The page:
Tuesday, October 12, 2010

Les Grandes Ecoles Chinoises

Note Added (2022): Wikipedia has a long entry on this topic.

The American intellectual elite are endlessly fascinated by the French Grandes Ecoles, which employ a rigorous examination system for admissions. See example below from today's NY Times.

In the past I'd read that the British and French based their civil service and educational examination systems on the much older Chinese model, but was not sure to what extent it is true. See here for an interesting discussion.
... Brunetiere believed that French education was really based on the Chinese system of competitive literary examinations, and that the idea of a civil service recruited by competitive examinations undoubtedly owed its origins to the Chinese system which was popularized in France by the philosophers, especially Voltaire. This definite conclusion that the French civil service examination system came from China is adopted by several authors ...
Summary of the case of Britain and colonial India can be found here. Amusingly, 19th century British writers opposed to the new system of exams referred to it as "... an adopted Chinese culture" (p. 304-305).

NYTimes: ... Born out of the French Enlightenment, the grandes écoles have long been the cradle of the governing class. “Normaliens” (graduates from École Normal Supérieure, whose 12 Nobel laureates include Henri Bergson and Jean-Paul Sartre), “Gadzarts” (from École Nationale Supérieure d’Arts et Métiers, like Jean-Lou Chameau, president of the California Institute of Technology), “X-iens” (from École Polytechnique, including the physicist Sadi Carnot, the philosopher Auguste Comte and the mathematician Benoît B. Mandelbrot), and “Enarques” (from École National d’Administration, including almost all recent prime ministers) occupy a place in French national life similar to Oxbridge graduates in England or the Ivy League in the United States.

Internationally, however, these institutions have far less clout than their Anglo-American counterparts.

... The grandes écoles run along very different lines. Admission is selective, with candidates generally required to complete a grueling two-year preparatory course. This “prépa” includes intensive study in mathematics, economics, philosophy and literature, plus at least two foreign languages. Of 1,079 candidates who took the entrance exam for the business school HEC in 2009, only 50 were offered places, and most of those already held master’s degrees from other institutions. The competition for science places is even tougher.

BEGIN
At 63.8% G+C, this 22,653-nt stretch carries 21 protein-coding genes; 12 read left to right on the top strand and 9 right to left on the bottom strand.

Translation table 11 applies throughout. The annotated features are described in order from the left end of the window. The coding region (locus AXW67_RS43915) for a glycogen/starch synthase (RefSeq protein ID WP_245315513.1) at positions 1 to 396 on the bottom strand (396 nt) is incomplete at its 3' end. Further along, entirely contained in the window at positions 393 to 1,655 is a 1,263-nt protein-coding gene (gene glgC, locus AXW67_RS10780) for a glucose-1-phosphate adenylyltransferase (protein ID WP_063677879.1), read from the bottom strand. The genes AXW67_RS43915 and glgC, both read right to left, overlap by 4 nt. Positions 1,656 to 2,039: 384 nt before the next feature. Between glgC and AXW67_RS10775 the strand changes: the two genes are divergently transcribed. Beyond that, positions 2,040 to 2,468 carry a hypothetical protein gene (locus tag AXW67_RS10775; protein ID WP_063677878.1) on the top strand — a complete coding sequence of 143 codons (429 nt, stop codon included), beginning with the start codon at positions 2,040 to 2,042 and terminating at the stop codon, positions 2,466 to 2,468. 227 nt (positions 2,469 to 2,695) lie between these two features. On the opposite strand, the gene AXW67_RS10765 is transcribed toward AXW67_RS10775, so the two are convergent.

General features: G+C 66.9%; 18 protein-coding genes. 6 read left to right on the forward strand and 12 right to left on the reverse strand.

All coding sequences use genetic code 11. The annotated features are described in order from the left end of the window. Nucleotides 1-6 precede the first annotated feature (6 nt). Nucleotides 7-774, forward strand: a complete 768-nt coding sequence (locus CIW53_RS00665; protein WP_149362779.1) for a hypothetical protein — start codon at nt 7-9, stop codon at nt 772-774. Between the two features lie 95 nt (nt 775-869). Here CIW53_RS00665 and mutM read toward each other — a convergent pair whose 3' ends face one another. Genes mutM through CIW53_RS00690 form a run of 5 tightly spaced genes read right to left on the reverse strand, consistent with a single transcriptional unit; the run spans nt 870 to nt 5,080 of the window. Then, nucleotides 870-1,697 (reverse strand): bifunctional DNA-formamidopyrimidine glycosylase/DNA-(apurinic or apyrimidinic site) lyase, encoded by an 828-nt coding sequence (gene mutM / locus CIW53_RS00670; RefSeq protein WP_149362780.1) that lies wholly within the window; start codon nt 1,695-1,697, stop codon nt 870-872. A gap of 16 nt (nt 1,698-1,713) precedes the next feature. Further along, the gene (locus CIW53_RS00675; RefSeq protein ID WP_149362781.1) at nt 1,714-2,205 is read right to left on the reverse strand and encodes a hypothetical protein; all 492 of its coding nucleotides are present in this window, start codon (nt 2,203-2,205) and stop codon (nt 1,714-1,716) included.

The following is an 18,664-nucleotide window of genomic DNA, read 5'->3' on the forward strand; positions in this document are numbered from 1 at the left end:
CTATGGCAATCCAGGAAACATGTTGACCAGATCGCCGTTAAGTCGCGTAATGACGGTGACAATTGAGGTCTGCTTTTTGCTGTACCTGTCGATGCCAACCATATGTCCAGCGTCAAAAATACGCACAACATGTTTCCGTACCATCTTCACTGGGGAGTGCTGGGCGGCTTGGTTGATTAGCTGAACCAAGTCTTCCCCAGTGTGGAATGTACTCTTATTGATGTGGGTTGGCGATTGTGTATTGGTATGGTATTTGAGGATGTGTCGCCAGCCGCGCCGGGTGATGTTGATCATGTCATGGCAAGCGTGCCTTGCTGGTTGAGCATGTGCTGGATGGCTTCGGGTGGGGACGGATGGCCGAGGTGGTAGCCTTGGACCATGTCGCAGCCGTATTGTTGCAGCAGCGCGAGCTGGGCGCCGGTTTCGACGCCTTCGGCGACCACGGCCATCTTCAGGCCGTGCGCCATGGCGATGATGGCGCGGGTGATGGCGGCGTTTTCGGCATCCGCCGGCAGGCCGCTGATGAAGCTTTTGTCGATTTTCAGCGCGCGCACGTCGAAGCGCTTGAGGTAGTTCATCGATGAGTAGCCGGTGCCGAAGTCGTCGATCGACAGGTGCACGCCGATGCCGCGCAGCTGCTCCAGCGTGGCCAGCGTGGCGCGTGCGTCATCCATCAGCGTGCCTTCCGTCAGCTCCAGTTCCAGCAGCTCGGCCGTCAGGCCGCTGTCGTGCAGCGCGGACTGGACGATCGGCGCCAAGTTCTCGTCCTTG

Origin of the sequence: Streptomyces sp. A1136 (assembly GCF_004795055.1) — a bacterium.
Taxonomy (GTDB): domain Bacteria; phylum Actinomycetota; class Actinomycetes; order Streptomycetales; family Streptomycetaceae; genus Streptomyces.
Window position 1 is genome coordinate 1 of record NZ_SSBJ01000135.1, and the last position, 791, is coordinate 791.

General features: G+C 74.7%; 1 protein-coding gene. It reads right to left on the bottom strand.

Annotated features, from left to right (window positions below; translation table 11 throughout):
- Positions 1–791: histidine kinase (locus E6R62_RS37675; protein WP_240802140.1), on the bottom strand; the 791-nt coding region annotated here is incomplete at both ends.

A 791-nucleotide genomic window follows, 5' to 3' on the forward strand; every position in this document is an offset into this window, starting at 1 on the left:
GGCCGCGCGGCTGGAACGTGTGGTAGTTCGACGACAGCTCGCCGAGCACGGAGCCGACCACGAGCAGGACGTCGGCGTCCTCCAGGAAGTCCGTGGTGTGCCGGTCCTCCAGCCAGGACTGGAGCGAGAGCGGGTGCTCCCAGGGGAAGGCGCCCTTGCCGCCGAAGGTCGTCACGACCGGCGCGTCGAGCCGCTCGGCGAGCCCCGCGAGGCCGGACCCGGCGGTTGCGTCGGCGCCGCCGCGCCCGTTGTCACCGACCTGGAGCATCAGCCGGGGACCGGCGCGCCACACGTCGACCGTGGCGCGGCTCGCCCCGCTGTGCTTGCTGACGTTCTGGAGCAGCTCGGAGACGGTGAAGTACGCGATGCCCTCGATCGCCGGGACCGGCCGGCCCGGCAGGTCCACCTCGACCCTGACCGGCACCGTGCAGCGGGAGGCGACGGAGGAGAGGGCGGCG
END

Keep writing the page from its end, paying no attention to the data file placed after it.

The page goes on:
... Yet he, too, alluded to the new reality of global competition: “When I was a student we spoke of ‘le défi américain’ — the American challenge. Now we speak of ‘le défi asiatique’ — the challenge from Asia.”

How will France face this challenge? Dr. Tapie pointed out that while France “has only 1 percent of the world’s population, we make up 33 percent of Fields medalists,” the mathematics equivalent of Nobel laureates.

It was Cédric Villani, a 37-year-old professor at Lyon who won the 2010 Fields Medal, who gave the most spirited reply to France’s critics. Calling himself “a pure product of the French system,” Mr. Villani, a Normalien who has often taught in the United States, said that while American academic salaries were higher “and it’s easier to make big projects,” France also has particular strengths: “Our tradition, our quality of life, our social cohesion. My big problem in Princeton was finding a place to buy a decent cheese.”


Ian said...

What the Europeans really valued about the Chinese examination system was its emphasis on literature and philosophy. Europeans knew, of course, that the Chinese couldn't do math and science for beans, having squandered a promising head start with the binary arithmetic of the I Ching. But the empire’s academic meritocracy propelled the best exam candidates into positions of political leadership and enabled them construct a perfect, rationally ordered society. A Chinese literary scholar could even criticize his own regime with a freedom that Enlightenment intellectuals, groaning under Europe's tyrannical governments, could only fantasize about.

Drago said...

Excellent topic (and an excellent blog). Small correction - the title should be "Les Grandes Ecoles Chinoises" (feminine plural)


Guest said...

What is the estimated mean IQ for a Normalien? Inquiring minds want to know. Also, why are Frenchies so much better at math than theoretical physics?

steve hsu said...

Re: Normaliens, good question! I don't know. But is the average Normalien really better than the average MIT or Caltech grad? ;-)

Re: math vs theoretical physics, I think it comes down to the very long tradition for math in France. Math has very high prestige there, whereas here Einstein (even Feynman) is probably more famous than any modern mathematician. Eric Lander (the geneticist), who started out as a mathematician, once said something like "math is a monastic career, and I'm not a very good monk"! Interestingly, his first stop after leaving math was HBS where he taught finance, and only later did he get interested in biology. A country that lionizes mathematics has a better chance of keeping people like Lander motivated. In the US, during the cold war, a big fraction of all the high end talent was channeled into physics (reasonable, given the success of physics in WWII). Donald Knuth began as a physicist and in his autobiography he writes that everyone in his generation was channeled into physics.

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